Folic Acid (Vitamin B9). Folate is the natural form of folic acid (Vitamin B9). Folate helps to form RNA and DNA and is involved in protein metabolism. It also plays a key role in breaking down homocysteine – an amino acid that can exert harmful effects in the body if it is present in high amounts. Folate is also crucial in the production of healthy red blood cells and is crucial during periods of rapid growth, such as during pregnancy and fetal development. 

  • Dietary Sources: A wide range of foods naturally contain folate, but folic acid – the form that is added to foods and supplements – is better absorbed. Good sources of folate include fresh fruits, dark green leafy vegetables (i.e. spinach, asparagus, Brussels sprouts), seafood, eggs, and fortified foods and supplements. 
  • Daily Recommended Intake: 
Life StageRecommended Amount
Birth to 6 months65 mcg DFE
Infants 7–12 months80 mcg DFE
Children 1–3 years150 mcg DFE
Children 4–8 years200 mcg DFE
Children 9–13 years300 mcg DFE
Teens 14–18 years400 mcg DFE
Adults 19+ years400 mcg DFE
Pregnant teens and women600 mcg DFE
Breastfeeding teens and women500 mcg DFE

(source: https://ods.od.nih.gov/factsheets/Folate-Consumer/

  • Deficiency: Folic acid deficiency (Vitamin B9 deficiency) is rare because it is found in a broad range of foods. However, certain factors, such as pregnancy, genetics, and digestive disorders may cause a deficiency. Signs of deficiency can include fatigue, weakness, shortness of breath, difficulty concentrating, pale skin, mouth sores, hair loss, and irregular heartbeat. 

Cobalamin (Vitamin B12). Cobalamin (Vitamin B12) is a nutrient that helps keep the body’s nerve and blood cells healthy and helps make DNA. Moreover, Vitamin B12 helps prevent a type of anemia known as megaloblastic anemia. 

  • Dietary Sources: Cobalamin (Vitamin B12) is naturally found in a wide variety of animal foods and is added to some fortified foods. Plant foods doesn’t contain any Vitamin B12 unless they are fortified. Some rich sources of Vitamin B12 include clams, beef liver, poultry, eggs, fish, fortified breakfast cereals, milk, and other dairy products.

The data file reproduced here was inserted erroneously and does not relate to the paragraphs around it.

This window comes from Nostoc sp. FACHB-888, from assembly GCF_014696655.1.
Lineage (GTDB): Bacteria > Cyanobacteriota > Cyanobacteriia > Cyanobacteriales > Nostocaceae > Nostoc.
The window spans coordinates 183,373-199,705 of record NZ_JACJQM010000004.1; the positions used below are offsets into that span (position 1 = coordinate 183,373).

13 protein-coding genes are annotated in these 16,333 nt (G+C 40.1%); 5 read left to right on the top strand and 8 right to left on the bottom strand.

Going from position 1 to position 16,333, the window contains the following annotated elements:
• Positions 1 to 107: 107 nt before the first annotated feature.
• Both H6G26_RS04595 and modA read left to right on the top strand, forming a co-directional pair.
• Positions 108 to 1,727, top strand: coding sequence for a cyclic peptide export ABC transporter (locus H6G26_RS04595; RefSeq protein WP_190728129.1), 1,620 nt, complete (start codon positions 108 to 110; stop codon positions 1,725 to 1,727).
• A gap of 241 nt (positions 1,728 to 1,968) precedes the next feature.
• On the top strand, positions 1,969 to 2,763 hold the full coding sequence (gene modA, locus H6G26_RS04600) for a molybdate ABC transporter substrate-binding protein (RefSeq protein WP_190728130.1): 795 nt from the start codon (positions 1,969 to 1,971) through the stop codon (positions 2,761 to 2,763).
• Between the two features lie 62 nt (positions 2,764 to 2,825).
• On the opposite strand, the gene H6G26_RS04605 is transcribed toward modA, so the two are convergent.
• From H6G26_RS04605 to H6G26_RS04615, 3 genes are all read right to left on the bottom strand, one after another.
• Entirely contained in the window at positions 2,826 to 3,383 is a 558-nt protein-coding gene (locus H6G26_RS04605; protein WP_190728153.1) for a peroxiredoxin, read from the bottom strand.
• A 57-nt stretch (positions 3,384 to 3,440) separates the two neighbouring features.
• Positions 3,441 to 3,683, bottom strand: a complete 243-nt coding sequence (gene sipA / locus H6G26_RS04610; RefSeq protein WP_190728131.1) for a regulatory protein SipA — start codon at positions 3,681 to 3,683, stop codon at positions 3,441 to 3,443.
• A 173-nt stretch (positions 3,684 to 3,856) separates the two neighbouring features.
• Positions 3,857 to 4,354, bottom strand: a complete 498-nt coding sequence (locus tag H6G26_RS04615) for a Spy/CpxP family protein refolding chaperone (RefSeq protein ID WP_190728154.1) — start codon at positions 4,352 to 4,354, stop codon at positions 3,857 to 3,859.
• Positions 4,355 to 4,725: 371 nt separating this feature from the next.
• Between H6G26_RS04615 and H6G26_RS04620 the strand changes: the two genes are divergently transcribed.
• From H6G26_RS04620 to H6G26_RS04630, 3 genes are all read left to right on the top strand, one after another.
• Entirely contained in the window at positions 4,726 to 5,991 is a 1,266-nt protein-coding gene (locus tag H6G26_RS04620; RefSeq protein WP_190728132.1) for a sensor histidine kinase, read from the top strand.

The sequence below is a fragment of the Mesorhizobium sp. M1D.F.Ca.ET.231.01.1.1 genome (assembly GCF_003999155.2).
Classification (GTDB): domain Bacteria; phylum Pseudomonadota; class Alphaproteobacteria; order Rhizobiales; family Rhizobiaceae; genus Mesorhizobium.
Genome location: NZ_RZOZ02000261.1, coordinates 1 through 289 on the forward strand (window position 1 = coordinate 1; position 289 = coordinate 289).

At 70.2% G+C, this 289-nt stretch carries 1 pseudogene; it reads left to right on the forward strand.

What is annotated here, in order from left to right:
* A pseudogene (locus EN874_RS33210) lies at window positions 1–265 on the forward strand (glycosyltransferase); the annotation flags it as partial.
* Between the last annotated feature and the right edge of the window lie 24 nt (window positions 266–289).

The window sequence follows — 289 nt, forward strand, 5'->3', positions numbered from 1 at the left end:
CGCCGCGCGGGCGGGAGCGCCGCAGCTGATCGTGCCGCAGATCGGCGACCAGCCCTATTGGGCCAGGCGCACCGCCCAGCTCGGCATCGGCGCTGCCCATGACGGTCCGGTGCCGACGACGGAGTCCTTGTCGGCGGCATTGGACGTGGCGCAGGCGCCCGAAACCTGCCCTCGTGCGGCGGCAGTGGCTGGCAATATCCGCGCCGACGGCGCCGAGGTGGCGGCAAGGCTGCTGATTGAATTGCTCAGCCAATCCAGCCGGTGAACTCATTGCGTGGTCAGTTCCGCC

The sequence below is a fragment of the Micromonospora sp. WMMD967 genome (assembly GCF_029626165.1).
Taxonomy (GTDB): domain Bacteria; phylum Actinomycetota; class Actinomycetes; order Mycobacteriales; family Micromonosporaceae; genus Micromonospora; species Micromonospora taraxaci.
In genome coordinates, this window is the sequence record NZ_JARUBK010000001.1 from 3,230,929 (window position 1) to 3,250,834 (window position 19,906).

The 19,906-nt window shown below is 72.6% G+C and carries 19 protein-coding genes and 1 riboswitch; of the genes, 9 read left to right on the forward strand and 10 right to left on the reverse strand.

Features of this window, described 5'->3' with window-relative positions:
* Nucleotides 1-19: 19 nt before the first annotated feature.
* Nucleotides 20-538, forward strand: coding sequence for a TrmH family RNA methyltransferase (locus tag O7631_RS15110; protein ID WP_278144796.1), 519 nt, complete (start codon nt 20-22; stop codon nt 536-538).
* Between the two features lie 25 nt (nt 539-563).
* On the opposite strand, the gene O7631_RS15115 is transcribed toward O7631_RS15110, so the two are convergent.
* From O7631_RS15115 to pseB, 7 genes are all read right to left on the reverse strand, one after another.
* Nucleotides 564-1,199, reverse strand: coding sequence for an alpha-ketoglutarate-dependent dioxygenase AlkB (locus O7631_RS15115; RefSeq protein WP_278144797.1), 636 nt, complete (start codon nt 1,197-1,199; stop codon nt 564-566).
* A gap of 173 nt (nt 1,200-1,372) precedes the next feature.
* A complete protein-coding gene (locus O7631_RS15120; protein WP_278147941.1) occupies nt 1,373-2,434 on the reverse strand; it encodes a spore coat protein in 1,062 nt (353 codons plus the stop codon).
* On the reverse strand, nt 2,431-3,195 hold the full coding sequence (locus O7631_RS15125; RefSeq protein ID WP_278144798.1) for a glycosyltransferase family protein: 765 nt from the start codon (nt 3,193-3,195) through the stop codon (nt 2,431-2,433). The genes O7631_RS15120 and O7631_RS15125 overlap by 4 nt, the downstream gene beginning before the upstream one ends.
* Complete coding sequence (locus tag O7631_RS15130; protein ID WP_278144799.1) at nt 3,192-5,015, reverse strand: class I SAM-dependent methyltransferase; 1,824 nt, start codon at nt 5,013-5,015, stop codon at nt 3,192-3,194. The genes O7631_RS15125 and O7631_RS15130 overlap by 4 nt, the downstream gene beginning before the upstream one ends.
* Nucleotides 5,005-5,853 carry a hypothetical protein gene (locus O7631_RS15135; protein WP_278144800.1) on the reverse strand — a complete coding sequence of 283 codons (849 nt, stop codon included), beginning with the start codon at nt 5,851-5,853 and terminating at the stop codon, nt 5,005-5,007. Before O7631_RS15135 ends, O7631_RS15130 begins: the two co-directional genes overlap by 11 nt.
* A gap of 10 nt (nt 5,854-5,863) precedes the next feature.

• Daily Recommended Intake: 
Life StageRecommended Amount
Birth to 6 months0.4 mcg
Infants 7–12 months0.5 mcg
Children 1–3 years0.9 mcg
Children 4–8 years1.2 mcg
Children 9–13 years1.8 mcg
Teens 14–18 years2.4 mcg
Adults2.4 mcg
Pregnant teens and women2.6 mcg
Breastfeeding teens and women2.8 mcg

  (source: https://ods.od.nih.gov/factsheets/VitaminB12-Consumer/

  • Deficiency: Most people get enough Vitamin B12 from the foods they eat. However, some people have trouble absorbing Vitamin B12 from food. Cobalamin deficiency (Vitamin B12 deficiency) causes weakness, fatigue, loss of appetite, weight loss, constipation, and megaloblastic anemia. Nerve problems, such as tingling and numbness in the hands and feet, may also occur. Other symptoms of Vitamin B12 deficiency include confusion, poor memory, balance problems, and soreness of the tongue or mouth. 

Vitamin C. Ascorbic acid (Vitamin C) is an antioxidant that helps protect cells and keeps them healthy. It is needed by the body to produce collagen, the most abundant protein in the body which helps keep blood vessels, bones, teeth, and skin healthy.

  • Dietary Sources: Citrus fruits such as oranges, guava, grapefruit, kiwi, and lemon are the most popular sources of Vitamin C. However, other fruits and vegetables such as broccoli, cauliflower, cantaloupe, strawberries, papaya, and Brussels sprouts are rich sources of Vitamin C as well. 
  • Daily Recommended Intake: 
Life StageRecommended Amount
Birth to 6 months40 mg
Infants 7–12 months50 mg
Children 1–3 years15 mg
Children 4–8 years25 mg
Children 9–13 years45 mg
Teens 14–18 years (boys)75 mg
Teens 14–18 years (girls)65 mg
Adults (men)90 mg
Adults (women)75 mg
Pregnant teens80 mg
Pregnant women85 mg
Breastfeeding teens115 mg
Breastfeeding women120 mg

 (source: https://ods.od.nih.gov/factsheets/VitaminC-Consumer/

  • Deficiency: Ascorbic acid deficiency (Vitamin C deficiency) can occur as a part of general undernutrition; however, severe Vitamin C deficiency causing scurvy is uncommon. Symptoms of scurvy include fatigue, irritability, lethargy, anemia, gum disease, hair loss, poor wound healing, shortness of breath, and joint pain.   

Treatment for Deficiencies 

Deficiency of water-soluble vitamins can be treated by administration of the deficient vitamin. 

The Bottom Line

Water-soluble vitamins include vitamin C and the B vitamins – Thiamine (Vitamin B1), Riboflavin (Vitamin B2), Niacin (Vitamin B3), Pantothenic Acid (Vitamin B5), Pyridoxine (Vitamin B6), Biotin (Vitamin B7), Folic Acid (Vitamin B9), and Cobalamin (Vitamin B12).

Deficiency of water-soluble vitamins can occur if you don’t eat enough foods containing these vitamins, or if your body has trouble processing or absorbing these vitamins. Deficiencies can be treated by administration of the deficient vitamin. 

Disclaimer: The information on this site is not intended to be a substitute for professional medical advice, diagnosis, or treatment. All information contained on this web site is for general information purposes only.